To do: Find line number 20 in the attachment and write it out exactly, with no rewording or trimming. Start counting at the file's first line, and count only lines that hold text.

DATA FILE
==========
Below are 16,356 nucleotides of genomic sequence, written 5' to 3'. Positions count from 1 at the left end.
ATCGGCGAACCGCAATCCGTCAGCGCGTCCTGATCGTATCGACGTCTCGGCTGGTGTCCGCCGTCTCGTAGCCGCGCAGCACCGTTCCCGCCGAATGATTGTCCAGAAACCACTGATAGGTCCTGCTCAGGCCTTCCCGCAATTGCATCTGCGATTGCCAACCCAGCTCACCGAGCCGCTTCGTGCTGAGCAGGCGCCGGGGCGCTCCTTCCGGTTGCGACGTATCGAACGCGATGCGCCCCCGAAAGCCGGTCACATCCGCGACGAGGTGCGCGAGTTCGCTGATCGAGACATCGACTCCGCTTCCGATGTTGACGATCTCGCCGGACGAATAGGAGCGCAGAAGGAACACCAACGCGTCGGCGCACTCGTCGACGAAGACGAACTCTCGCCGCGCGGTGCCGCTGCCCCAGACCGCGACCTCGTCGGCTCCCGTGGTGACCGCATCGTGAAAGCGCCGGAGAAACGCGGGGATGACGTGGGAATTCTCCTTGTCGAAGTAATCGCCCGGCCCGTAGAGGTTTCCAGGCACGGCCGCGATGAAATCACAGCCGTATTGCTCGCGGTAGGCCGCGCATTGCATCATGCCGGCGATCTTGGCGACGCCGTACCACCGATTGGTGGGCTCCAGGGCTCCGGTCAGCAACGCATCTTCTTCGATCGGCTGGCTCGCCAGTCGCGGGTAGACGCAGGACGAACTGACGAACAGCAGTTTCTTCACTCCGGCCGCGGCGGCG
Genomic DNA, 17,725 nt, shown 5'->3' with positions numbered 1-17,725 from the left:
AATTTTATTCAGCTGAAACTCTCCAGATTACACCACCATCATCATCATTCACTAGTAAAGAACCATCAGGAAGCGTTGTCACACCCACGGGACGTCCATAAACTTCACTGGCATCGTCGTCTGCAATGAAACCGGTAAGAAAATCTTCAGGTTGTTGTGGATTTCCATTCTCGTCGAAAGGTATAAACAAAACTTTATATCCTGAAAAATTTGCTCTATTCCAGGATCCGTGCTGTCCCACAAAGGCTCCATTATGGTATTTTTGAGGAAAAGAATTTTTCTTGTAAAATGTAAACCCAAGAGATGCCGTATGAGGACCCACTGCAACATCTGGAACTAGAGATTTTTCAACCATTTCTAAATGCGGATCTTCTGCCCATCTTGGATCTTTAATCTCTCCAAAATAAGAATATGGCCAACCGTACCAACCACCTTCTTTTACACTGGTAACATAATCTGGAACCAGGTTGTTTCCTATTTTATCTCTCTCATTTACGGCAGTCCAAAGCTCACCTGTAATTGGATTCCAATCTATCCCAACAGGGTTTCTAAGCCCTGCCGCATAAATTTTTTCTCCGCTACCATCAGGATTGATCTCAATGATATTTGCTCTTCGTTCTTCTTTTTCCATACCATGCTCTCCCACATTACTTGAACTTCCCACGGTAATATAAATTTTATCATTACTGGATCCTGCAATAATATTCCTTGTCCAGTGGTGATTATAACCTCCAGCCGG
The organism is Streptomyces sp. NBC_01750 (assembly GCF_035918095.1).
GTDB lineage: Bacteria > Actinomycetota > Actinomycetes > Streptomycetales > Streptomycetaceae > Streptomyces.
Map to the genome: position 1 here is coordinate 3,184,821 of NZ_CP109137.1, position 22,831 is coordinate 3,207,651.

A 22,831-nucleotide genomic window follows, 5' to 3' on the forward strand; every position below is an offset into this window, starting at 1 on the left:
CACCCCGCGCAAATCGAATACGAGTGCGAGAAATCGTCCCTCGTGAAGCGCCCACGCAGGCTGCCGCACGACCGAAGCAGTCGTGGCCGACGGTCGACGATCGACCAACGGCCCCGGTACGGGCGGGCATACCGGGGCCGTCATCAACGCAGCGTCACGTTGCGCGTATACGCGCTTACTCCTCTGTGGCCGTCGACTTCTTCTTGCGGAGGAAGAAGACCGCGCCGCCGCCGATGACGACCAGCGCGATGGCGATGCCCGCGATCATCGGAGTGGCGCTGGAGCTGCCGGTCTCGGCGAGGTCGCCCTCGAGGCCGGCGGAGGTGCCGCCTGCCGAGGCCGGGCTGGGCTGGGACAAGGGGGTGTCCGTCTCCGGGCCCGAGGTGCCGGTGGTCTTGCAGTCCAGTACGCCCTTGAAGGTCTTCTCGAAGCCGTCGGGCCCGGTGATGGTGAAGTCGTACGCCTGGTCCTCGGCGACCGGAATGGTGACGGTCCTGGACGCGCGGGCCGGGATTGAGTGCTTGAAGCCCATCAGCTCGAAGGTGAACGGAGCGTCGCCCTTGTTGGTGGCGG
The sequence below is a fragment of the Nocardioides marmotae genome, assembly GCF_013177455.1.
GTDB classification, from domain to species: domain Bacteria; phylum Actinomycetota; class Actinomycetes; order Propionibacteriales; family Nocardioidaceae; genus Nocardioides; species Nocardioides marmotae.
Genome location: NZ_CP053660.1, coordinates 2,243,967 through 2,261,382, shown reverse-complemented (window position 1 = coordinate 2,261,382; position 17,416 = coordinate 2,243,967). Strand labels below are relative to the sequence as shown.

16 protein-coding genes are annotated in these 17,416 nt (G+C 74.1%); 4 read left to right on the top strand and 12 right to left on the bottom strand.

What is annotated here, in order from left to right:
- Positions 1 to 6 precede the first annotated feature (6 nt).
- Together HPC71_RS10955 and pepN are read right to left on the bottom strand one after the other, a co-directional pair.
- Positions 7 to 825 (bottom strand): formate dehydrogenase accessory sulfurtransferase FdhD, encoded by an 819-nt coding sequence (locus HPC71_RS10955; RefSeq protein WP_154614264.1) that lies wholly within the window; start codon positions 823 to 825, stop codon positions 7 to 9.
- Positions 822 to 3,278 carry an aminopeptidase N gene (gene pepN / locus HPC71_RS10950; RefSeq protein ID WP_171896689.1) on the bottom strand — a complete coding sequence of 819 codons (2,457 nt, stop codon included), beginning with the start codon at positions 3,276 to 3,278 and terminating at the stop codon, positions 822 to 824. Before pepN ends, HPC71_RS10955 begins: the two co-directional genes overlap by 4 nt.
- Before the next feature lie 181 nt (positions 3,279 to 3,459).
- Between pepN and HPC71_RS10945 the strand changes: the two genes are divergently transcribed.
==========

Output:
- Between pepN and HPC71_RS10945 the strand changes: the two genes are divergently transcribed.